5. Add a bottom to the barrel for extra support. This step is optional but can add more integrity and stability to your wishing well. Trace the outline of the barrel’s base onto a large piece of paper or wood with a pen or pencil. Use a tape measure to measure the barrel’s diameter (the inside width of the circle). Cut a single piece of lumber the diameter of the barrel’s base. Once cut, wedge the wood inside the barrel, and repeat with new pieces of wood until the bottom of the barrel is covered.
    • Try using a hammer to tap the wood in place gently.
    • Make sure the planks at the bottom of your barrel are even and flush with each other.
    • If you leave your wishing well without a base, consider slipping the barrel over a septic tank or exposed pipe.

Attaching a Roof

  1. Nail the roof supports to the inside of your barrel. Take the 2 longer pieces of wood from before, and cut 1 end of each to a triangular point using 2 45º angles. Place the cut roof supports on either side of the barrel, parallel to each other. Nail the roof supports to the inside base of the barrel and again near the inner lip.
  2. Build a roof frame for your wishing well. Begin by cutting 4 pieces of lumber to serve as the frame for the roof, using the same size lumber as the roof supports. Cut 1 end of each piece to form a 45º slant. This will ensure that 2 pieces can fit over each peaked roof support and slope downward. Drill holes and attach wood screws down through the frame and onto the support from above.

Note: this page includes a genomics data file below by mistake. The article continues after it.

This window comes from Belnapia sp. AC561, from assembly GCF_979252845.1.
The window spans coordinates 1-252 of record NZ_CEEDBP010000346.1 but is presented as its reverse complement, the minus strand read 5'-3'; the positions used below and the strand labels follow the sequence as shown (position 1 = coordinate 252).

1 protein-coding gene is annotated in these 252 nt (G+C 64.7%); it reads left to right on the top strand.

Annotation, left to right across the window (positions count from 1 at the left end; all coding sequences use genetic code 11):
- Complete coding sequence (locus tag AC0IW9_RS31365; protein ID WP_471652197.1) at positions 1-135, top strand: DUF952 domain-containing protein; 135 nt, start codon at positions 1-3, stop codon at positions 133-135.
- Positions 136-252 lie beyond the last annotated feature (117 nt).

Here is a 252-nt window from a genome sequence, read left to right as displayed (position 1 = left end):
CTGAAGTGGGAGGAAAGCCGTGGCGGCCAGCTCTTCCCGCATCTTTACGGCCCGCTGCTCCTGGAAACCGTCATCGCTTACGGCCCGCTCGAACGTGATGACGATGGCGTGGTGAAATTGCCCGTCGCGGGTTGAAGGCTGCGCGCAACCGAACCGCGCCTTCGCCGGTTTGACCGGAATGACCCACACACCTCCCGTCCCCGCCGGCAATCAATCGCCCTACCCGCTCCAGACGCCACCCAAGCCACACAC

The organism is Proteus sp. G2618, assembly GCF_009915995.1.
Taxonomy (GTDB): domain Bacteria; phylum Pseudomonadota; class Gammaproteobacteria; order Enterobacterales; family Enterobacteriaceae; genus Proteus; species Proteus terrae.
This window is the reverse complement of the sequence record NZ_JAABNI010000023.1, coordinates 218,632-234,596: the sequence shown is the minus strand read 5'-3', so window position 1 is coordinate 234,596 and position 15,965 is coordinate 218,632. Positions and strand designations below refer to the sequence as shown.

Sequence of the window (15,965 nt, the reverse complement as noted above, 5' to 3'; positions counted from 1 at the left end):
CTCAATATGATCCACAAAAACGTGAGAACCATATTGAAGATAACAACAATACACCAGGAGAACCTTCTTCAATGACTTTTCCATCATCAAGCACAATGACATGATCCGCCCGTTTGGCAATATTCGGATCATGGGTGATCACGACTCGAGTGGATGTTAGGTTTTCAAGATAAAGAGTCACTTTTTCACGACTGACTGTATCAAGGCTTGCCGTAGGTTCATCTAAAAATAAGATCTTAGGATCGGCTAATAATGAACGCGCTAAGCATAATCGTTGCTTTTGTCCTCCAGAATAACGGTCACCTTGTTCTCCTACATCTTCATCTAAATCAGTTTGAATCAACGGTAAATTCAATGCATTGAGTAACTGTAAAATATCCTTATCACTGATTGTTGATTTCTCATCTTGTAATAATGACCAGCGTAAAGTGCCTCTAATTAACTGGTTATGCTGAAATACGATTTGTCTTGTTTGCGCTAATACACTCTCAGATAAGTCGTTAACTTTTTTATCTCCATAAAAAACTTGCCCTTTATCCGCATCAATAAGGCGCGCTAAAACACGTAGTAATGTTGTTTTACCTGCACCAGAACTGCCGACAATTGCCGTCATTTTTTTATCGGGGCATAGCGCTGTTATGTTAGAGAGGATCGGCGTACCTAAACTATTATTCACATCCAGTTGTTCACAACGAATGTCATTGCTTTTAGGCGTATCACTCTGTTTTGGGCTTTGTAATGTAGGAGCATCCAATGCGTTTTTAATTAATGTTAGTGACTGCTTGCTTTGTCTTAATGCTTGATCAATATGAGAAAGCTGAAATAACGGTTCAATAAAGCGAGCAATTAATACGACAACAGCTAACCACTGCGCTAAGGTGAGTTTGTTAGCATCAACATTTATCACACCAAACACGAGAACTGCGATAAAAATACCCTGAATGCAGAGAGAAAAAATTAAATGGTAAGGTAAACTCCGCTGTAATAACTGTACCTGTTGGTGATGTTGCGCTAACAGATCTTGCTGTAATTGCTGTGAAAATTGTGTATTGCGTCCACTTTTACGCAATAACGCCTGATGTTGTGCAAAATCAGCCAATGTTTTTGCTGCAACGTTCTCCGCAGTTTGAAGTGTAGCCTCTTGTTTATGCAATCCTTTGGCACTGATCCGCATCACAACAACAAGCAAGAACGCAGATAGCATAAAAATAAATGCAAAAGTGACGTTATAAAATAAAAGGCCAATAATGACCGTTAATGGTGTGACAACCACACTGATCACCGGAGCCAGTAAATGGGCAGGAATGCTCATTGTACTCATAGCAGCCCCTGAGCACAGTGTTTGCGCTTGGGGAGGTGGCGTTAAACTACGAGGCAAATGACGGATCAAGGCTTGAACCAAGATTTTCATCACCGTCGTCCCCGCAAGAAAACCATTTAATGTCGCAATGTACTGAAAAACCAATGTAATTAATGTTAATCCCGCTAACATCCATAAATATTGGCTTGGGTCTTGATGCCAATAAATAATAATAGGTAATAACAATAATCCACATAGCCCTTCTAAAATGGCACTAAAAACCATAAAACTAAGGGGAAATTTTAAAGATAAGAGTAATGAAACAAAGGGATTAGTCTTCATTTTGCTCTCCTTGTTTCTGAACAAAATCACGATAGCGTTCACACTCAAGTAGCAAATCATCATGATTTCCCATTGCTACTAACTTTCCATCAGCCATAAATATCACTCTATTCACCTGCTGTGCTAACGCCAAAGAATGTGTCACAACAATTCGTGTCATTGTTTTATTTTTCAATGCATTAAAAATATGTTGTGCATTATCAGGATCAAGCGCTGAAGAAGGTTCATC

• The length of the roof frame is up to you. Typically, a small roof that doesn’t extend past the edge of the well is used.
  3. Construct the rafters for the wishing well’s roof. Work from the top down, and lay 1 in × 2 in (2.5 cm × 5.1 cm) planks from one side of the roof’s frame to the other. Use 1 to 2 wood screws to attach each side of the planks to the roof frame, so there are 2 to 4 screws in each plank depending on the size of your plank. Make sure the planks are flush with each other for a flat look.
    • Consider adding shingles to your wishing well’s roof to protect it from weather.
  4. Add trim to your wishing well's roof for strength and curb appeal. Start by attaching a 1 in × 4 in (2.5 cm × 10.2 cm) piece of wood across the open triangular frame at its lowest point. Position the plank horizontally across the roof frame, so it extends under the awning. Use finishing nails to nail the trim to the roof’s frame and/or roof supports. Repeat on the opposite side, then connect them with another 1 ft × 4 ft (0.30 m × 1.22 m) beneath the lowest rafter.
  5. Paint your wishing well to make your yard pop. Consider giving your wishing well a coat of paint to protect the wood and bring more color to your yard. If bright colors aren't your thing, stick with a clear finish or wood stain for a more natural look.
    • If you’re painting the well in a garden, keep in mind that the products you use may harm nearby plants if they reach the soil, so lay down a tarp before you start.

Adding a Bucket